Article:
Linked by Thom Holwerda on Sat 13th Apr 2013 20:14 UTC
In the News Martin Hedberg has interviewed Jean-Louis Gassee - founder of Be, Inc. and former Apple executive. We're looking at 45 minutes (part 1, 2, 3, and 4) of talk about operating systems an their future, so sit down, relaxe, and enjoy.
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by lucere on Mon 15th Apr 2013 23:36 UTC
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BeOS was my primary non-work endpoint operating system until 2006 thus I was rather interested to listen to this interview. Jean-Louis Gassee made some interesting points, but at times, seemed to contradict himself.

Mr. Gassee mentioned that the important characteristic of a company's success is not the product, but the execution. This is a valid point and important to understand when assessing product quality relative to company success. A contradiction came when Martin Hedberg brought up a specific detail regarding an inferior characteristic of Apple's smartphone to which Mr. Gassee responded sarcastically and unprofessionally "that is why they are unsuccessful." Mr. Gassee's reply intimated that product success is dependent on product quality whereas his previous statements were focusing on "execution".

Later in the interview, as the topic of the importance of product quality relative to success, was being discussed in more detail and Mr. Hedberg was questioning the quality of Apple products, Mr. Gassee responded that it was ignorant to say that the products offered by such a successful company could be low quality when a large portion of people purchase them; Mr. Gassee explained people can be tricked temporarily, but not indefinitely. Mr. Hedberg, however, was not indicating that people were being tricked indefinitely, only now.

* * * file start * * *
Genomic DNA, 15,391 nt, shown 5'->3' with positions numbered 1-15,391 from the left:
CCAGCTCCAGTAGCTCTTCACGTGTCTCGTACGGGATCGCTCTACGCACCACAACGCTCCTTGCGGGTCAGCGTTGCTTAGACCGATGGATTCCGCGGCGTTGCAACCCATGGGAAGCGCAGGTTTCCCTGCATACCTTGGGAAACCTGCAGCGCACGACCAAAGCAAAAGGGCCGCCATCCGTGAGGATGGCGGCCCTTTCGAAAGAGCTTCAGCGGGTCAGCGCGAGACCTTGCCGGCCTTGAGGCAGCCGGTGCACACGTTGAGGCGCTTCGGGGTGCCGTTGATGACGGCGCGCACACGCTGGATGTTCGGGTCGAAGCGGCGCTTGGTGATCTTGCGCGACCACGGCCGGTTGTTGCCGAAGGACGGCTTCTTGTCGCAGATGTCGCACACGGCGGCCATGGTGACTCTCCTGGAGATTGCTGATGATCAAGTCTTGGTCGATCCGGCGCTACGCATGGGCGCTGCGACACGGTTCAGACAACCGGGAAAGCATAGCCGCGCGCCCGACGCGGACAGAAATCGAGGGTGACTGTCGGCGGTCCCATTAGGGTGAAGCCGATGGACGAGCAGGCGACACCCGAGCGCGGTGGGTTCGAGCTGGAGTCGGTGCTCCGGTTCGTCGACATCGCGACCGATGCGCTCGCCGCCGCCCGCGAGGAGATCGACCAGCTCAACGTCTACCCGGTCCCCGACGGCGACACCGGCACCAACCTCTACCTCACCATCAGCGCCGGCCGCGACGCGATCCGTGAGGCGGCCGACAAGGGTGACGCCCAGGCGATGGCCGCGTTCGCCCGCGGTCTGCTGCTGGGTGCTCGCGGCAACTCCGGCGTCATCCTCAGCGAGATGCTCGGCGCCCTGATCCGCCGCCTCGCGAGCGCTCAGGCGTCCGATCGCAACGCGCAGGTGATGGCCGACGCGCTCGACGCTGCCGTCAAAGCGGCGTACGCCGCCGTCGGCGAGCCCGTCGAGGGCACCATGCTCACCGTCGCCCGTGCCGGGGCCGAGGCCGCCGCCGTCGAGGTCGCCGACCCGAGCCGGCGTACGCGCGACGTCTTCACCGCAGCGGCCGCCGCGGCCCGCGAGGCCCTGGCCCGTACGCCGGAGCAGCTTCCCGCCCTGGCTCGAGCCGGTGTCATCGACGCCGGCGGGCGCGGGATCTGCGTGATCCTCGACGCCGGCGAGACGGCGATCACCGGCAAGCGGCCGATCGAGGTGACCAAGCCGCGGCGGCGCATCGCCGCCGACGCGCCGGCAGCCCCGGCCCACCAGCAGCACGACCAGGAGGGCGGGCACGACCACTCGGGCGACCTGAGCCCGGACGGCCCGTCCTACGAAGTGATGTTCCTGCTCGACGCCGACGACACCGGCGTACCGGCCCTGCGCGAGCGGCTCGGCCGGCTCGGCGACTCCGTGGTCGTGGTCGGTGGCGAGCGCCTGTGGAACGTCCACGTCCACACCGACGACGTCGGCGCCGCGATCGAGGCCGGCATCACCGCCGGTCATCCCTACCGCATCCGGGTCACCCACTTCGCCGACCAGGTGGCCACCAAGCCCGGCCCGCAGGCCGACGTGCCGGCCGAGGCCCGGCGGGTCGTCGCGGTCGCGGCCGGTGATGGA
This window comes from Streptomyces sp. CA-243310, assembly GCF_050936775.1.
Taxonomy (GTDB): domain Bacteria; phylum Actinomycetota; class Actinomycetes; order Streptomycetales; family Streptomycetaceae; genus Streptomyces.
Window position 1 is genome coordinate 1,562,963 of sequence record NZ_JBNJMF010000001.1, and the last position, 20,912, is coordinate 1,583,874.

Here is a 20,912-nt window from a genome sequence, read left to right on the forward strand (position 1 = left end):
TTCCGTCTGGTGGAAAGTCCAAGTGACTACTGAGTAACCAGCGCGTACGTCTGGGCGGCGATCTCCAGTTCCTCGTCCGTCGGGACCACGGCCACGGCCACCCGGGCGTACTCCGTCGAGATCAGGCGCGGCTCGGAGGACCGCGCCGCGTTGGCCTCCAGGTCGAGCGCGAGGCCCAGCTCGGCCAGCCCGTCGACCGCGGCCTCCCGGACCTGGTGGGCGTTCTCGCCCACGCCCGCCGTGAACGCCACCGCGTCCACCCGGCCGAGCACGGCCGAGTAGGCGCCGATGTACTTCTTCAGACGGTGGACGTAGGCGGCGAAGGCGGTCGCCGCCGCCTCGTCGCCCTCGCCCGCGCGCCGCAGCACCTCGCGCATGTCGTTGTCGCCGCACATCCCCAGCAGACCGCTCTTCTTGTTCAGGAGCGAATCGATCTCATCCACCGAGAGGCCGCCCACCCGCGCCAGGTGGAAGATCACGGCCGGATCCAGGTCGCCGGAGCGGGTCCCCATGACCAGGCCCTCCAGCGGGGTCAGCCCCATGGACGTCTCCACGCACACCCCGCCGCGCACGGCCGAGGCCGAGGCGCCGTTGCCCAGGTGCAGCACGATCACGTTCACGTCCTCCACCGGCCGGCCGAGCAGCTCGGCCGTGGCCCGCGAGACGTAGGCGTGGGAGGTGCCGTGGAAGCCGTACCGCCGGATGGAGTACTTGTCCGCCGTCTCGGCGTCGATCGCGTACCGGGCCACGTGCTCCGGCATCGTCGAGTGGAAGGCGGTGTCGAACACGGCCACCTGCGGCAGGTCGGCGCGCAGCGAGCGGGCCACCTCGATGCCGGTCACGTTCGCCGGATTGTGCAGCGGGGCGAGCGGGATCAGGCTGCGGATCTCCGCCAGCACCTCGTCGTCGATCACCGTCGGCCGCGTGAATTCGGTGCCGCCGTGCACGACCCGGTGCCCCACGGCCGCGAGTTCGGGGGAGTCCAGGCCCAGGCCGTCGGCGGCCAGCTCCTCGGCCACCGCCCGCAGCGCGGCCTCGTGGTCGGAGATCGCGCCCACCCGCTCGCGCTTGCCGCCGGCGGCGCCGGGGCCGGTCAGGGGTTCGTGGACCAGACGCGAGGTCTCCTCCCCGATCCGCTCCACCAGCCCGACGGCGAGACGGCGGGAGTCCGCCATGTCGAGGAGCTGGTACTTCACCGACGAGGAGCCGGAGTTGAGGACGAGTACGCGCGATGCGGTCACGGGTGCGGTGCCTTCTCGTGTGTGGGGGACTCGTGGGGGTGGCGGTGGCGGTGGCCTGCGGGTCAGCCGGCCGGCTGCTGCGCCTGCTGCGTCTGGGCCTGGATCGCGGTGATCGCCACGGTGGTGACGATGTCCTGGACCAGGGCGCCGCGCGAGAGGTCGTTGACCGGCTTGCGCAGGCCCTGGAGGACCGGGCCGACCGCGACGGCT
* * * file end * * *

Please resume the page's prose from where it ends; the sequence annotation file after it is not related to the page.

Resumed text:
Mr. Gassee's statements that explain execution is the most relevant characteristic to company success and that details such as open/close software and ecosystems are unimportant in comparison (relative to profitability not capability) makes perfect sense; like he said, there are examples of profitable closed and open companies. One, for example, could create the cure for cancer. They then could advertise it only on their web site and provide no scientific data to back up the claim. This would be an example of a good product purely executed. Another party could create a treatment for cancer that works 30% of the time. They advertise heavily, send free samples to all medical offices, etc. and thus become very successful exampling a mediocre product well executed thus more profitable.

Mr. Gassee's position that the execution is the most important characteristic relative to success is spot on. His statements that the profitability of a company indicate they make a good quality product contradict the former statement and are incorrect.

Mr. Gassee created an amazing product (BeOS), however, after listening to this interview, I know that, where I would trust his judgement for organization structure relative to profitability, I would look elsewhere for advice regarding product quality relative to technical attributes, innovative characteristics, ease of use, and other characteristics important in product (not company) assessment.

Edited 2013-04-15 23:42 UTC

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